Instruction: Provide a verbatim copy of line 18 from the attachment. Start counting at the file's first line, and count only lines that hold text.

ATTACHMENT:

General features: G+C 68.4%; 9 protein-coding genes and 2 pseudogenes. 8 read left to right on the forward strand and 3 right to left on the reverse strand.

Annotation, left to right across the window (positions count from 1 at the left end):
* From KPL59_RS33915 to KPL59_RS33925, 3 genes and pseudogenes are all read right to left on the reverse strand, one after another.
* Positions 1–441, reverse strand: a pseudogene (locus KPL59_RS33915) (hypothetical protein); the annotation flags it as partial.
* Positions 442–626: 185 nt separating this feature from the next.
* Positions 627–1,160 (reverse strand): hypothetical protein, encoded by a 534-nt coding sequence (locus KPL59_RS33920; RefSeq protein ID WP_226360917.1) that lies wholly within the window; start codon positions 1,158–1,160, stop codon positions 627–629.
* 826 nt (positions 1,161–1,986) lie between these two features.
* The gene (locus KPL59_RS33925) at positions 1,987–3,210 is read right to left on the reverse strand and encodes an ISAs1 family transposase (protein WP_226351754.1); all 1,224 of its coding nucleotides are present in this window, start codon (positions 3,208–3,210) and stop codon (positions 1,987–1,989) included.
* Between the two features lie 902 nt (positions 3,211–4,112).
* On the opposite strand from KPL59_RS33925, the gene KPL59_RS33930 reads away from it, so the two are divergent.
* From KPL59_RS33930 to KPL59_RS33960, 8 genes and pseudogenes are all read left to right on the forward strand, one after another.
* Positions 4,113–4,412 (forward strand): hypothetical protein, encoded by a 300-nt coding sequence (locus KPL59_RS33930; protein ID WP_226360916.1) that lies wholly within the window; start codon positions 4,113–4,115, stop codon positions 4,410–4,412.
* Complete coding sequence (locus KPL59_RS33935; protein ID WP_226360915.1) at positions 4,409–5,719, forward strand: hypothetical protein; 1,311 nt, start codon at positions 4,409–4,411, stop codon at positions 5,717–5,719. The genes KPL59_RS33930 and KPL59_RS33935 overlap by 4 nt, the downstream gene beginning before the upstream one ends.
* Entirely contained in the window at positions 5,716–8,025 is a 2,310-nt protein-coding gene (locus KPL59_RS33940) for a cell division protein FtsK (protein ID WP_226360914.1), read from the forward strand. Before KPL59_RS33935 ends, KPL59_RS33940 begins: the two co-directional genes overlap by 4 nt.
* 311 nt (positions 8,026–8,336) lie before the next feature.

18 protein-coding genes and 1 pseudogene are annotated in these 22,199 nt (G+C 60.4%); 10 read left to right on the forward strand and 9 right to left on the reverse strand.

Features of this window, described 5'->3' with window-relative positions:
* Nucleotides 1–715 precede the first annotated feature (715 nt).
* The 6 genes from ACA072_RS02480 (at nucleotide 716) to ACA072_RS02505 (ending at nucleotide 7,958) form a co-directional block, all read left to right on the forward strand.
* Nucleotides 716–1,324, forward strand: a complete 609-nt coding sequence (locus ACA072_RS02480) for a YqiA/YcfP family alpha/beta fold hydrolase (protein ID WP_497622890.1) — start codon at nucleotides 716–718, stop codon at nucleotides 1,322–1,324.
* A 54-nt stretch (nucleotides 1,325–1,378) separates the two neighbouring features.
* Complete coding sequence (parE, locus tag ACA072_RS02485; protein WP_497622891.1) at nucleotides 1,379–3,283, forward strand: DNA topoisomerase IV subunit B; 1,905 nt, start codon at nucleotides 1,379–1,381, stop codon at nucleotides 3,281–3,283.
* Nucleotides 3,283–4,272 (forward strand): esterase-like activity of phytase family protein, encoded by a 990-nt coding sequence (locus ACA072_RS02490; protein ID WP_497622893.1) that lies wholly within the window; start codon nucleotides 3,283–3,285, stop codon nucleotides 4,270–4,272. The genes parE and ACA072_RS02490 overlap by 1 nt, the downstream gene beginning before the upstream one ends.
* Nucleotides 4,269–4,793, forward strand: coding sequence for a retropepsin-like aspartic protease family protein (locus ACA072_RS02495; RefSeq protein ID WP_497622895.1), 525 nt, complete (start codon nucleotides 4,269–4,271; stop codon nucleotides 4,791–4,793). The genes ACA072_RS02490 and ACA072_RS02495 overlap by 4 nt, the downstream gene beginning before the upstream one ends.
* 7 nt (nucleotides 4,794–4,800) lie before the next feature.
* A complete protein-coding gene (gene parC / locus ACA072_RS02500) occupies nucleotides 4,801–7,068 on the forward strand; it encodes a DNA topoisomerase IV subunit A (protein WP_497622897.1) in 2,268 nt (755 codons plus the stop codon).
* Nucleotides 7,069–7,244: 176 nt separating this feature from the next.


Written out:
* Nucleotides 1–715 precede the first annotated feature (715 nt).